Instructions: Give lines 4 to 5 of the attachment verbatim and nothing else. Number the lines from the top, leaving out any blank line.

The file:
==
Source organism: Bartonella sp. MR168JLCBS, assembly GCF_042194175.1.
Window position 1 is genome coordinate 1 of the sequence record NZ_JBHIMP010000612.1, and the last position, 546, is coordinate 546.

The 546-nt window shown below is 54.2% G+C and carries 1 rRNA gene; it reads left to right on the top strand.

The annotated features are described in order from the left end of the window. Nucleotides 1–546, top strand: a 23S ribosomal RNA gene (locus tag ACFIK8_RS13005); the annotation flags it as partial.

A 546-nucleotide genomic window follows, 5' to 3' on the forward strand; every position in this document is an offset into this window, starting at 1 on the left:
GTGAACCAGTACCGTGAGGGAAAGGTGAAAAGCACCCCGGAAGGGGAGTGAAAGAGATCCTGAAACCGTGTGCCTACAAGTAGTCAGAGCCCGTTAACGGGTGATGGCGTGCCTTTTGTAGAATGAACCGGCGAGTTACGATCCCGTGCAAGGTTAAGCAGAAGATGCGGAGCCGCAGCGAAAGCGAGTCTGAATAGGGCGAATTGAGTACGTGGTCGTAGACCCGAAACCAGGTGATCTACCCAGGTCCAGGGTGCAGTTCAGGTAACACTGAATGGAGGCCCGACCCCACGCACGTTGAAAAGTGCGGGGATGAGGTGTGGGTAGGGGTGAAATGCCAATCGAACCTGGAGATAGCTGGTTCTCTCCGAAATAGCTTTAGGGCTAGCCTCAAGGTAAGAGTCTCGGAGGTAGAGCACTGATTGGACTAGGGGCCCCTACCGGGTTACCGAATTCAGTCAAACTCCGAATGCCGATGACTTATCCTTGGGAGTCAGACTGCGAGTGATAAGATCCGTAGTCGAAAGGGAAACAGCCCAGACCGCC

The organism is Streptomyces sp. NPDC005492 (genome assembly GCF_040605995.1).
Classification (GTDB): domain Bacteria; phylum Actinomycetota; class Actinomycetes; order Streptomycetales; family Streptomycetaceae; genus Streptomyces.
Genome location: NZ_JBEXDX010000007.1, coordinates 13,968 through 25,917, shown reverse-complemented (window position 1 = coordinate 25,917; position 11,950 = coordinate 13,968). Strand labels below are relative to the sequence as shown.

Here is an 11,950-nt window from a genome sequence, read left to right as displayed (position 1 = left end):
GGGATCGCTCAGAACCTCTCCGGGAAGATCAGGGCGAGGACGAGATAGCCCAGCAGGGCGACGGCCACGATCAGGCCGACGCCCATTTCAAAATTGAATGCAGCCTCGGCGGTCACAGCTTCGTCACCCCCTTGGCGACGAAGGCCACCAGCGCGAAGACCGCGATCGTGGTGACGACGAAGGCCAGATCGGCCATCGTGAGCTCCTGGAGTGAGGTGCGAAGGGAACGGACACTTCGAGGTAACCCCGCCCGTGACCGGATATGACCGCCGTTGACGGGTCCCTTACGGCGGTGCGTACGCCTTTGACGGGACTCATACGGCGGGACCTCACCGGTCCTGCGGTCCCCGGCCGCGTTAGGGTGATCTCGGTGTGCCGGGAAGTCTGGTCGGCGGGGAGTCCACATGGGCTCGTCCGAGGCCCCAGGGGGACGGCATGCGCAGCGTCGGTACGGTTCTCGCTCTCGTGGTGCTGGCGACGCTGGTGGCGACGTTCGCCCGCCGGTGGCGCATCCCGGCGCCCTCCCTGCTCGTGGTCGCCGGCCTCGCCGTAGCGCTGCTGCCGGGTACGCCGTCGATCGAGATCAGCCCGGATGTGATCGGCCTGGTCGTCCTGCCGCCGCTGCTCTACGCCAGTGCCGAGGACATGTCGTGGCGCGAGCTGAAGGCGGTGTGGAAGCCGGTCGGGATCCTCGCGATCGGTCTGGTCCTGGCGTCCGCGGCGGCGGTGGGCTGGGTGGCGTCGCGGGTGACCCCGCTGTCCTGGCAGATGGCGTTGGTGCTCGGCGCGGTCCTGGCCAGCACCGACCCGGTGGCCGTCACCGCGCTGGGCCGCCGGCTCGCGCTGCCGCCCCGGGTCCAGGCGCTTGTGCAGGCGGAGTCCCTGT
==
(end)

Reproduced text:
The annotated features are described in order from the left end of the window. Nucleotides 1–546, top strand: a 23S ribosomal RNA gene (locus tag ACFIK8_RS13005); the annotation flags it as partial.

A 546-nucleotide genomic window follows, 5' to 3' on the forward strand; every position in this document is an offset into this window, starting at 1 on the left: